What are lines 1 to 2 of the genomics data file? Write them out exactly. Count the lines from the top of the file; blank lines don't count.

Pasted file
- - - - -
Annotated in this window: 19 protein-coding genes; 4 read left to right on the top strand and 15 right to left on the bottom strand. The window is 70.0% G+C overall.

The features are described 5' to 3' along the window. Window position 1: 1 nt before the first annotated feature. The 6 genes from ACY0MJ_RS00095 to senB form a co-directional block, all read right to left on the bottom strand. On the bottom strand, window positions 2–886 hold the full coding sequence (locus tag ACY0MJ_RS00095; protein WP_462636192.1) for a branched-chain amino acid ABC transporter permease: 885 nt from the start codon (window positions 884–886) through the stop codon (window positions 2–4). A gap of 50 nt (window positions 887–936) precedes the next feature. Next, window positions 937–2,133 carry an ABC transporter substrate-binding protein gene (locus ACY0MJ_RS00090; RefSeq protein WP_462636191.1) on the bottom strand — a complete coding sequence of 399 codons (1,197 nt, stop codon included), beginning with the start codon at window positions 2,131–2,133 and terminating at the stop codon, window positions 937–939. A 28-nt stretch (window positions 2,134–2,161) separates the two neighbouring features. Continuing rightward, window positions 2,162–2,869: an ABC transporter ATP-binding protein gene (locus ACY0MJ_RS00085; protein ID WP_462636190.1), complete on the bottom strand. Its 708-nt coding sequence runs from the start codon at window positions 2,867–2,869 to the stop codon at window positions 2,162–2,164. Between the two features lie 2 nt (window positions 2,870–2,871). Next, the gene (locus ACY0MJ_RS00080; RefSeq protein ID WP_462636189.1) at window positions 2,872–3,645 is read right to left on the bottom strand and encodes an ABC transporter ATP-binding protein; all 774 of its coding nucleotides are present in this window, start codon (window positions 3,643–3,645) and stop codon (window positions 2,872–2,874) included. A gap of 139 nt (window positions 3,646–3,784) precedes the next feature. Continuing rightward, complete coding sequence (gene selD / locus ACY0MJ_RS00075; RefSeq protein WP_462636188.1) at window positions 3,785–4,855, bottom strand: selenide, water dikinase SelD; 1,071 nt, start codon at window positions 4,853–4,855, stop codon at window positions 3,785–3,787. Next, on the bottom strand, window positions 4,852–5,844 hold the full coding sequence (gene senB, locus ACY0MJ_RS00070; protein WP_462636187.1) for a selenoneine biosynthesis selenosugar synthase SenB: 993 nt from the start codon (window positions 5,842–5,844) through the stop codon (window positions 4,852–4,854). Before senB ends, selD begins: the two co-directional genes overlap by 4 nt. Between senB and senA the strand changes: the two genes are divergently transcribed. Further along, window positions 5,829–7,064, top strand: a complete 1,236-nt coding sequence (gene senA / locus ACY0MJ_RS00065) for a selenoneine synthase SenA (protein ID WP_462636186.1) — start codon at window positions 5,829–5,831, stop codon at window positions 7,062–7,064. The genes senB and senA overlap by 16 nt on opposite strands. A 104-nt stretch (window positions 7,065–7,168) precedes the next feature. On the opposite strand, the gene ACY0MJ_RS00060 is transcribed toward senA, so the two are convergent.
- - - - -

Annotated in this window: 19 protein-coding genes; 4 read left to right on the top strand and 15 right to left on the bottom strand. The window is 70.0% G+C overall.

The features are described 5' to 3' along the window. Window position 1: 1 nt before the first annotated feature. The 6 genes from ACY0MJ_RS00095 to senB form a co-directional block, all read right to left on the bottom strand. On the bottom strand, window positions 2–886 hold the full coding sequence (locus tag ACY0MJ_RS00095; protein WP_462636192.1) for a branched-chain amino acid ABC transporter permease: 885 nt from the start codon (window positions 884–886) through the stop codon (window positions 2–4). A gap of 50 nt (window positions 887–936) precedes the next feature. Next, window positions 937–2,133 carry an ABC transporter substrate-binding protein gene (locus ACY0MJ_RS00090; RefSeq protein WP_462636191.1) on the bottom strand — a complete coding sequence of 399 codons (1,197 nt, stop codon included), beginning with the start codon at window positions 2,131–2,133 and terminating at the stop codon, window positions 937–939. A 28-nt stretch (window positions 2,134–2,161) separates the two neighbouring features. Continuing rightward, window positions 2,162–2,869: an ABC transporter ATP-binding protein gene (locus ACY0MJ_RS00085; protein ID WP_462636190.1), complete on the bottom strand. Its 708-nt coding sequence runs from the start codon at window positions 2,867–2,869 to the stop codon at window positions 2,162–2,164. Between the two features lie 2 nt (window positions 2,870–2,871). Next, the gene (locus ACY0MJ_RS00080; RefSeq protein ID WP_462636189.1) at window positions 2,872–3,645 is read right to left on the bottom strand and encodes an ABC transporter ATP-binding protein; all 774 of its coding nucleotides are present in this window, start codon (window positions 3,643–3,645) and stop codon (window positions 2,872–2,874) included. A gap of 139 nt (window positions 3,646–3,784) precedes the next feature. Continuing rightward, complete coding sequence (gene selD / locus ACY0MJ_RS00075; RefSeq protein WP_462636188.1) at window positions 3,785–4,855, bottom strand: selenide, water dikinase SelD; 1,071 nt, start codon at window positions 4,853–4,855, stop codon at window positions 3,785–3,787. Next, on the bottom strand, window positions 4,852–5,844 hold the full coding sequence (gene senB, locus ACY0MJ_RS00070; protein WP_462636187.1) for a selenoneine biosynthesis selenosugar synthase SenB: 993 nt from the start codon (window positions 5,842–5,844) through the stop codon (window positions 4,852–4,854). Before senB ends, selD begins: the two co-directional genes overlap by 4 nt. Between senB and senA the strand changes: the two genes are divergently transcribed. Further along, window positions 5,829–7,064, top strand: a complete 1,236-nt coding sequence (gene senA / locus ACY0MJ_RS00065) for a selenoneine synthase SenA (protein ID WP_462636186.1) — start codon at window positions 5,829–5,831, stop codon at window positions 7,062–7,064. The genes senB and senA overlap by 16 nt on opposite strands. A 104-nt stretch (window positions 7,065–7,168) precedes the next feature. On the opposite strand, the gene ACY0MJ_RS00060 is transcribed toward senA, so the two are convergent.